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Re: What makes a production kernel?



Andrew Farris wrote:


In my opinion, just because the driver is closed source does not mean
there can be no improvement in how nVIDIA and linux developers work
together... and there should be improvement (in both directions).
Nevertheless, cutting edge changes cannot be made without breaking the
old, unchanged drivers -- the changes will not be made pro-actively by
the vendors because making those changes costs them money. They play
catchup, and probably always will (at least until their support of Linux
becomes a legitimate economic expense in comparison to support of the
competing OS).




This is the most solid point to come out of this discussion. I understand that NVIDIA can't patch their drivers for a kernel that isn't being used. I don't know whether its practical, but a better solution would be to let NVIDIA know that their drivers will not work on the kernels of the future, but stick to the working kernels in the mean time. To alienate the huge percentage of the PC market who have NVIDIA hardware for six months for kernel options that may not make a noticable performance difference doesn't seem like a popular way to go. I haven't compiled my own kernel in a while, but isn't the problem not the kernel itself, but the options and extra patches that are applied?

It is interesting to consider the same situation with the release of
Windows XP... where the nVIDIA driver base for Windows 2000 was
extremely unstable for use in XP for several months after the public
release. Did Microsoft not release XP, nope.
(there was probably more unilateral cooperation in that situation)


There are a few differences between that situation and this one, though. First, the 2000 drivers worked decently well, could accelerate video, but might crash on some complex game. The nvidia X driver hardlocks on the newer Red Hat kernels, and the nv driver isn't fast enough to play video without skipping. And you're extremely correct in the unilateral cooperation. NVIDIA doesn't care too much about Fedora and doesn't need to. Linux does not have the leverage to say, "We're doing this our way, now fix your stuff". The only way Linux could gain that leverage would be to gain popular support by working with the systems the populous have.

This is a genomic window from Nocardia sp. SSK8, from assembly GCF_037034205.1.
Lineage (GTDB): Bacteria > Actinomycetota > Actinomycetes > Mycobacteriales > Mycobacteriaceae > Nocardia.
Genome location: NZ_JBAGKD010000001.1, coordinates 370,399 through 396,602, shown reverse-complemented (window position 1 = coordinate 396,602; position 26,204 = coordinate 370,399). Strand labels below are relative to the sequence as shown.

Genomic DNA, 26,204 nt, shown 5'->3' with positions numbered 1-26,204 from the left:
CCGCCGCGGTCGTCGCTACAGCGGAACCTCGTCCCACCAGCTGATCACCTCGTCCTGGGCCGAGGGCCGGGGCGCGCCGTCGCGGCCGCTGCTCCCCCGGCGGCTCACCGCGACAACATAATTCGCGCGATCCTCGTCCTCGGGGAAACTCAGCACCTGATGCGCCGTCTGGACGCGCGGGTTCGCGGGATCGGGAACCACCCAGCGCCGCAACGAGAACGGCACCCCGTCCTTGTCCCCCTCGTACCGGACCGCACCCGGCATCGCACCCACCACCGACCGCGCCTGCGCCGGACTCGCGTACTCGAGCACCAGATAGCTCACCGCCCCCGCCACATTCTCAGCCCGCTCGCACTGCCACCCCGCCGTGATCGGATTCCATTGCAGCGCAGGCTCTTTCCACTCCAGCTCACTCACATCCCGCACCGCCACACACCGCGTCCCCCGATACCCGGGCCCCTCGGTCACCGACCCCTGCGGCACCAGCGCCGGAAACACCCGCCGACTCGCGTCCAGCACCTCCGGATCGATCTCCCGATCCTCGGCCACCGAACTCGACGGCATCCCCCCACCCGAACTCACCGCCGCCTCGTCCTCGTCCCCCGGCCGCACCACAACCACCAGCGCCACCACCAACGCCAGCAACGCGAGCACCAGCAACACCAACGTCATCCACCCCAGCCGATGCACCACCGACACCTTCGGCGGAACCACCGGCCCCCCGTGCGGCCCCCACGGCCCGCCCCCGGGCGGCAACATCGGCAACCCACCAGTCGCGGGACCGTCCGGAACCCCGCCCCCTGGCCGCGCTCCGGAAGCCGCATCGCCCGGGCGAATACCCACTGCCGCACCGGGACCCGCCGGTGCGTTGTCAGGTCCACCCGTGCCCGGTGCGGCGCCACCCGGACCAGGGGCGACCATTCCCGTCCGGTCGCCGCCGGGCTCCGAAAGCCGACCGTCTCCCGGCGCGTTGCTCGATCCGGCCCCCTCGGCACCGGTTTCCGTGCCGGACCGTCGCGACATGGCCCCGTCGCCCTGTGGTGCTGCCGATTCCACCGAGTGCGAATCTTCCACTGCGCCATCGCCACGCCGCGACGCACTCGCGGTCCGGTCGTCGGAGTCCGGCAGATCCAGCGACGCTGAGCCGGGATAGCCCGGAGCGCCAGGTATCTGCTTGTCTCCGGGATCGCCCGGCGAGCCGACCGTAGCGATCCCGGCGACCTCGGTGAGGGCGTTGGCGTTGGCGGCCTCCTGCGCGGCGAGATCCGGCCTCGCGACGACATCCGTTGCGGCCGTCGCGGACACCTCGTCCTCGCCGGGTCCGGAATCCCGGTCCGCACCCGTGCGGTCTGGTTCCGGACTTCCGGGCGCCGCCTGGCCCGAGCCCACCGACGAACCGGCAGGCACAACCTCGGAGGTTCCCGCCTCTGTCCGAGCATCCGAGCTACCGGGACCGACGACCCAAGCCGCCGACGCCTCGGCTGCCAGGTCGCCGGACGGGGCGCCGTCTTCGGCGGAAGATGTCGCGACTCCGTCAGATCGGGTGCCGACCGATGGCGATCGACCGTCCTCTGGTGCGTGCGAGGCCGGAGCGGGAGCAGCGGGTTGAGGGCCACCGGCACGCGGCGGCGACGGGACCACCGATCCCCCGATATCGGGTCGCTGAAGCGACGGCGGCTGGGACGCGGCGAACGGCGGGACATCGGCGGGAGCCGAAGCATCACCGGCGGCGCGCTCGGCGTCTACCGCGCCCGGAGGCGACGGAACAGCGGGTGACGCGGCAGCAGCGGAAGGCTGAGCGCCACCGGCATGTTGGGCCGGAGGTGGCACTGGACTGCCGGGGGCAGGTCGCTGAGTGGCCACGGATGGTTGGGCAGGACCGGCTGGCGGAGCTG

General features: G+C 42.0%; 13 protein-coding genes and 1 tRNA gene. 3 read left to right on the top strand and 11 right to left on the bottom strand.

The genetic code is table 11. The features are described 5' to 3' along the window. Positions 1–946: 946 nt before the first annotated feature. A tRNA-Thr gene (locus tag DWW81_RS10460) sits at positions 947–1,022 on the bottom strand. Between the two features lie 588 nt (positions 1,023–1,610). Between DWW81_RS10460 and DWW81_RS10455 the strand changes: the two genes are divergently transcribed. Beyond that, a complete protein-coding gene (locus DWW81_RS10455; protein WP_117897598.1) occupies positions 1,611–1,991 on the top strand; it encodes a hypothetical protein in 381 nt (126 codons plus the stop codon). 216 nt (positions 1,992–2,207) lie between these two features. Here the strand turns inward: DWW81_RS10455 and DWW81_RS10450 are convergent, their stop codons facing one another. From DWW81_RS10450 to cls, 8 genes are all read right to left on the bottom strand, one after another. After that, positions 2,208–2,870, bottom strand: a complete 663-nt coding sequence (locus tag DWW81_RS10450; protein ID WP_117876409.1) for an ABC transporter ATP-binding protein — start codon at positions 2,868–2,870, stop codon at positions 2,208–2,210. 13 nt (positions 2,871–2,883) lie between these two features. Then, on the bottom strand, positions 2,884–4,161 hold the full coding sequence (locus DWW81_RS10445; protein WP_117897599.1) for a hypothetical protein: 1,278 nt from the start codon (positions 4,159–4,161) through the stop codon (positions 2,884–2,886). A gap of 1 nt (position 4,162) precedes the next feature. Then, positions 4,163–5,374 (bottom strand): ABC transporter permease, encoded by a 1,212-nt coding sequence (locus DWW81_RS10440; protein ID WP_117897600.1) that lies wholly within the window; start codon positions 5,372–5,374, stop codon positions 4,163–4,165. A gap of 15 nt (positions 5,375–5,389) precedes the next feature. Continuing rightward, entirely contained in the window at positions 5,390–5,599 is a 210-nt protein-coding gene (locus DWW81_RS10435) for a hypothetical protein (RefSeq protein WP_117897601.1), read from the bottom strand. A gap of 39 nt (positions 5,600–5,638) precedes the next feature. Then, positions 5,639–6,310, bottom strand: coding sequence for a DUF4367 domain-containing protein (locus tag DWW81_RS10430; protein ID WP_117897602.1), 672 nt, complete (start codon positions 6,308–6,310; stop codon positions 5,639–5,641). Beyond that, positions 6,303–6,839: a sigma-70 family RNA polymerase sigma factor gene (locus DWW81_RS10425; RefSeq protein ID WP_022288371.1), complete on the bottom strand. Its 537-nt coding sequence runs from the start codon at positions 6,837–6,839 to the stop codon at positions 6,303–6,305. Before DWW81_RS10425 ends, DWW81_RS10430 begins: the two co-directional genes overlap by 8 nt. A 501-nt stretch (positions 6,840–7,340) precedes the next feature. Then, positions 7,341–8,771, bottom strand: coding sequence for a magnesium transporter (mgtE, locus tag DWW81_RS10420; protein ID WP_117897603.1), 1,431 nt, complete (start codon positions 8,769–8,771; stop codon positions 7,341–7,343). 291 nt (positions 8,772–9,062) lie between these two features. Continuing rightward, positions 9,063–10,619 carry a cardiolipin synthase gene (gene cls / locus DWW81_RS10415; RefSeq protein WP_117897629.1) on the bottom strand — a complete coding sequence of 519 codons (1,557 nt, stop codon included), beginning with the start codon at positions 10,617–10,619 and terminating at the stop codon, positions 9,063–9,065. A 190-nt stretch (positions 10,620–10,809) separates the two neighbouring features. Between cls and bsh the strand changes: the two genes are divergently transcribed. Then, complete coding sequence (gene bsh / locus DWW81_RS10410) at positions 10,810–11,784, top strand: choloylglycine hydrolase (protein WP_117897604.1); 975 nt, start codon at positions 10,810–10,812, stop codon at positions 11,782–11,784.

I know that there are some people who live in a 1960's UNIXy cave and say that things were better when everything was command line. But a large part of the population wants a fancy colorful system that works automatically and plays their video and games. Linux in general has made phenominal progress toward that goal in the last 5 years without losing sight of their hardcore UNIX base. But its always seemed like all the other distros have been leading the way. I know Red Hat is now focusing on their RHEL base, so they're allowed to care a little less about popularizing Linux for the home crowd, but otherwise what's the point of Fedora?

Lastly, this isn't just a NVIDIA problem. I brought this up because neither of my graphics cards work. People have been talking about random deadlocks and other strange behavior. I don't know whether the savage driver is strictly the problem, or something else. If this problem isn't well understood by now, I will try to research where the problem is with my own 2.6.5 kernels. But the actual reason I asked this was not to incite a pro NVIDIA vs. anti NVIDIA war, but to understand where the kernel is going. It seems like as FC2 comes closer, the other software freezes and becomes more stable, but the kernels keep going and become increasingly unstable and incompatible. That's why I wanted to know if FC2 would release with a stable 2.6.3 with a choice to upgrade to some super modified 2.6.5, or whether 2.6.5 was the only way to go.

-Eric Hattemer



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